In South Africa, One Intended Parent Must Have Genetic Link with Embryos used in their Surrogacy Arrangement

In South Africa, one of the Intended Parents must contribute genetic material to create embryos to use in a Surrogacy arrangement.


Would-be parents must share some genetic link with the child if they want to use a surrogate mother, the Constitutional Court has confirmed.

In November last year, the Constitutional Court had to make a decision on whether infertile would-be parents could enter into surrogacy agreements, specifically where the child would have no genetic link to either parent.

AB, the applicant in the case, was unable to have a child because she was infertile and unable to produce ova. However, she wanted to have a baby and chose to proceed using a surrogate. Due to the nature of her infertility, AB needed to use a donor ovum as well as have the surrogate carry the child. AB was divorced at this time.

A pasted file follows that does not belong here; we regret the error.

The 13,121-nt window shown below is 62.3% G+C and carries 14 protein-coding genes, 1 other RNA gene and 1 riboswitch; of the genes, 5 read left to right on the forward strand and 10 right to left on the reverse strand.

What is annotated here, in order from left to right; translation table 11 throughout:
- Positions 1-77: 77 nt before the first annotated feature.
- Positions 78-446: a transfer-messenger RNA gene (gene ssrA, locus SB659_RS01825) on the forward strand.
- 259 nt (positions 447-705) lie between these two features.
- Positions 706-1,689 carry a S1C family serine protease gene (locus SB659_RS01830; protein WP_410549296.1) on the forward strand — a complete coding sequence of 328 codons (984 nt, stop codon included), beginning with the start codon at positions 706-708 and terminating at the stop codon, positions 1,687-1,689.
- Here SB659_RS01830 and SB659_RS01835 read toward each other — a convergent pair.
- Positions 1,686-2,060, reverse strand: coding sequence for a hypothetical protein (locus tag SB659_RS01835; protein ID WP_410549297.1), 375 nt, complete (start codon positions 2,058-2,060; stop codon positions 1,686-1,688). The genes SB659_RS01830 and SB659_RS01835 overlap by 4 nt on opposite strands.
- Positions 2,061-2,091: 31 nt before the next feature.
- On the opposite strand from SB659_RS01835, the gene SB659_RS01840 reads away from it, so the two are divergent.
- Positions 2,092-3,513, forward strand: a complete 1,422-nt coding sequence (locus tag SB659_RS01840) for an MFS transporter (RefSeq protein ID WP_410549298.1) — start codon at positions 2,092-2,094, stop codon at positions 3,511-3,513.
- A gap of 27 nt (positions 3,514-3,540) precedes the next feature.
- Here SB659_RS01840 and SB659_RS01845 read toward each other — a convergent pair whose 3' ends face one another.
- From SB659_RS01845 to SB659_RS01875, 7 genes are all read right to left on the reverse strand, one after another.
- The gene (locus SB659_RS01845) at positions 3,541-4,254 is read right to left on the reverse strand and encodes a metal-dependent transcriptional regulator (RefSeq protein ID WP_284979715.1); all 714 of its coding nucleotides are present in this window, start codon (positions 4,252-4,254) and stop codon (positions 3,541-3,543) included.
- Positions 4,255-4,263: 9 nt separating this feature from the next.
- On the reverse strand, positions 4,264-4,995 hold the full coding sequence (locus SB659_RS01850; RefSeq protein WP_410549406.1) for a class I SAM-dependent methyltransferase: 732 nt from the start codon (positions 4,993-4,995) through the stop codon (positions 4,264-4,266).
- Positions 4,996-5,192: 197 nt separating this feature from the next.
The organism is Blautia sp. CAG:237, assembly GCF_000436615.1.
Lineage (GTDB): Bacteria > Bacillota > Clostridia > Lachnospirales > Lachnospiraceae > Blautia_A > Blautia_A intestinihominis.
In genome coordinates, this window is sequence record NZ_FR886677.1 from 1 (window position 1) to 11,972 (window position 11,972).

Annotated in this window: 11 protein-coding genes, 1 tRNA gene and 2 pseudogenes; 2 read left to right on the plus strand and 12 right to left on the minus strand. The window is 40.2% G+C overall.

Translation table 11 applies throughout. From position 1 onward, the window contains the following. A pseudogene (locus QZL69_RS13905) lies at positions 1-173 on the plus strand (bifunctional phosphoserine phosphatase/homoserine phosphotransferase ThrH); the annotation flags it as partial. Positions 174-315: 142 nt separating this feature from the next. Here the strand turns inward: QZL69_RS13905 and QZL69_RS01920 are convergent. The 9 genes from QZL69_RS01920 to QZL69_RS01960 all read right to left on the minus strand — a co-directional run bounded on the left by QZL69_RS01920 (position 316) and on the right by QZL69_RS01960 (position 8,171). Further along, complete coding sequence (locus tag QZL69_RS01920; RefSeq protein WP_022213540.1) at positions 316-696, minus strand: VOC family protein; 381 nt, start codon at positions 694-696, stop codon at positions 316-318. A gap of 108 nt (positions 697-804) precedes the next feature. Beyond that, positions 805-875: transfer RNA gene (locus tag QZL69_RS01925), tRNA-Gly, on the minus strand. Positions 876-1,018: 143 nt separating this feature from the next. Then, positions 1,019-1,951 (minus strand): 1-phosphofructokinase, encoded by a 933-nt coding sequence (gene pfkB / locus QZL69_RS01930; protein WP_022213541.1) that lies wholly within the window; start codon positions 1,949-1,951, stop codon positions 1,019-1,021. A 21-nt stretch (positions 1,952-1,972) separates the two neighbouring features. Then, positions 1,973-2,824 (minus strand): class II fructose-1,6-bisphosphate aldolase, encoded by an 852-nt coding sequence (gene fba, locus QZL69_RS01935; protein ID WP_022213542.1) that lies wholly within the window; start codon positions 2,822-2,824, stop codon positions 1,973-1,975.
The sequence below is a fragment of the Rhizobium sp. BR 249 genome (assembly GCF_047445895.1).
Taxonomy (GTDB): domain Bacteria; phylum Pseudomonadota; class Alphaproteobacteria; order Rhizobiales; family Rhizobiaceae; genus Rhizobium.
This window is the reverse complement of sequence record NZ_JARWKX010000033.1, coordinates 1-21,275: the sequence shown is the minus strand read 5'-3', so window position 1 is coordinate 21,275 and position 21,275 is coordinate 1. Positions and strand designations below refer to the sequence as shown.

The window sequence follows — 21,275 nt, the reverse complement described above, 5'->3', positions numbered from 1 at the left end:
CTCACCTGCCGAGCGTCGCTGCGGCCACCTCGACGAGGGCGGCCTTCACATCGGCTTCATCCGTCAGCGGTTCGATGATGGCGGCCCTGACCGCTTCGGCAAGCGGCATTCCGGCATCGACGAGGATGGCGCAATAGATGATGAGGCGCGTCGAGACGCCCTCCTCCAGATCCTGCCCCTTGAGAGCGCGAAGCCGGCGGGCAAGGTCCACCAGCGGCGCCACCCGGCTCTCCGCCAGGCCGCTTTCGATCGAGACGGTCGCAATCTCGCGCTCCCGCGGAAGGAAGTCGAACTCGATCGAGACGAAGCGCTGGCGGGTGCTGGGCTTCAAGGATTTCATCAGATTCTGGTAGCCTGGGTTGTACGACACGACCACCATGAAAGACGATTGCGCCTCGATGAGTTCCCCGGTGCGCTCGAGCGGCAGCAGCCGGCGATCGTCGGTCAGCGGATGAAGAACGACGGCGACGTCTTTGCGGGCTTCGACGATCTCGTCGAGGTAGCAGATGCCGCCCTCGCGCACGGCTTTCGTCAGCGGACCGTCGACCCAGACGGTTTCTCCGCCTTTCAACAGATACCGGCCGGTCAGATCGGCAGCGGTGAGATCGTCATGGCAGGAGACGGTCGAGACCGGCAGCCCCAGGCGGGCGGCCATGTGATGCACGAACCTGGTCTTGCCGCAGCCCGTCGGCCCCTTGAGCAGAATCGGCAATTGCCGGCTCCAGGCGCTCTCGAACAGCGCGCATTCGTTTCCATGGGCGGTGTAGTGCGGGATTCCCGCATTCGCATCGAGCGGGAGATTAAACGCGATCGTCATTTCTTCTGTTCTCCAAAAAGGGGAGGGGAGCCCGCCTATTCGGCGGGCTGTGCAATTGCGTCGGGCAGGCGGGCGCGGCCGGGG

In order to have a child, AB would have had to use both donated sperm and donated ova for the surrogacy. Consequently, the child would share no DNA with her.

AB found a surrogate willing to carry the child but then discovered that she could not enter into a surrogacy agreement, because section 294 of the Children’s Act does not allow surrogacy contracts unless at least one of the prospective parents has contributed a gamete to the surrogacy process. Gametes are the male or female reproductive cells – the sperm cell and the ovum – that contain genetic material.

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